Federal, state and local governments have increasingly proposed legislation and regulations to address the slow warming of the Earth’s atmosphere, specifically by attempting to limit the emission of greenhouse gases. These gases are created by burning fuels and are emitted by power plants, motor vehicles, motorized equipment, and heating and cooling devices. This new emphasis has resulted in funding for the development of transit over expanded roadways, proposals for higher density development, restricting development in exurban areas, and revising existing land use, building and zoning codes, all presumably to reduce greenhouse gas emissions.
A number of environmental groups, claiming they are being injured by the effects of climate change (e.g., sea level rise, crop production, storm intensity, etc.) are using the legal system to bring suit against industries that emit them. In addition, the U.S. Environmental Protection Agency has begun considering whether and how to regulate greenhouse gases under current environmental laws including the Clean Air Act and Endangered Species Act.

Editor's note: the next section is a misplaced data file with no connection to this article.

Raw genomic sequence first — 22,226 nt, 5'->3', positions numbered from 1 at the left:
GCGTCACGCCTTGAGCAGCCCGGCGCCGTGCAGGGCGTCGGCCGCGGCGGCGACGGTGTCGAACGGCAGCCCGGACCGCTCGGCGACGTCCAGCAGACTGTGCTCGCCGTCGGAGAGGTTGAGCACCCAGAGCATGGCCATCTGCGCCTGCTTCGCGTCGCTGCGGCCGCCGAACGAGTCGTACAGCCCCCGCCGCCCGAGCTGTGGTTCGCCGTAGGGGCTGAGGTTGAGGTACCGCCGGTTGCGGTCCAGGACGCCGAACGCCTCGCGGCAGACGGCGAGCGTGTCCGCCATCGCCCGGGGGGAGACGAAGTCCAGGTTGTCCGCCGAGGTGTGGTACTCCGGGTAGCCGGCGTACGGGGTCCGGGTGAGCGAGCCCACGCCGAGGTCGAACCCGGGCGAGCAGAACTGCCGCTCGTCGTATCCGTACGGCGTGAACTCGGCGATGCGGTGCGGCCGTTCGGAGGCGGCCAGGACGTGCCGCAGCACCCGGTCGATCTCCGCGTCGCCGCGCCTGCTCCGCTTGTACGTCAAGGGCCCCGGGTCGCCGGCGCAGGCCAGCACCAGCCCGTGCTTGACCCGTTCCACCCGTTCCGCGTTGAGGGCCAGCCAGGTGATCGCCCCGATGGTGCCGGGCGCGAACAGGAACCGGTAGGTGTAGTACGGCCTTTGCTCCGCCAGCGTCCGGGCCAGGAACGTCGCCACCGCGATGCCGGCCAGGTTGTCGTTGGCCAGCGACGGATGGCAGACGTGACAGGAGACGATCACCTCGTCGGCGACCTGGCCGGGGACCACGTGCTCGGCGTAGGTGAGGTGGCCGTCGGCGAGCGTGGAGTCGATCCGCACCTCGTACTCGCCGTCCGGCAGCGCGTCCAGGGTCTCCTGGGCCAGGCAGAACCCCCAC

Why It Matters
Climate change regulations have the potential not only to exacerbate the challenges home builders already face but can also change where and how communities grow. NAHB's climate change policy calls on the administration to refrain from using existing statutes to regulate climate change emissions, because of the unintended consequences that are likely to result from trying to make it fit this new issue, including the imposition of onerous permitting requirements for many builders and developers.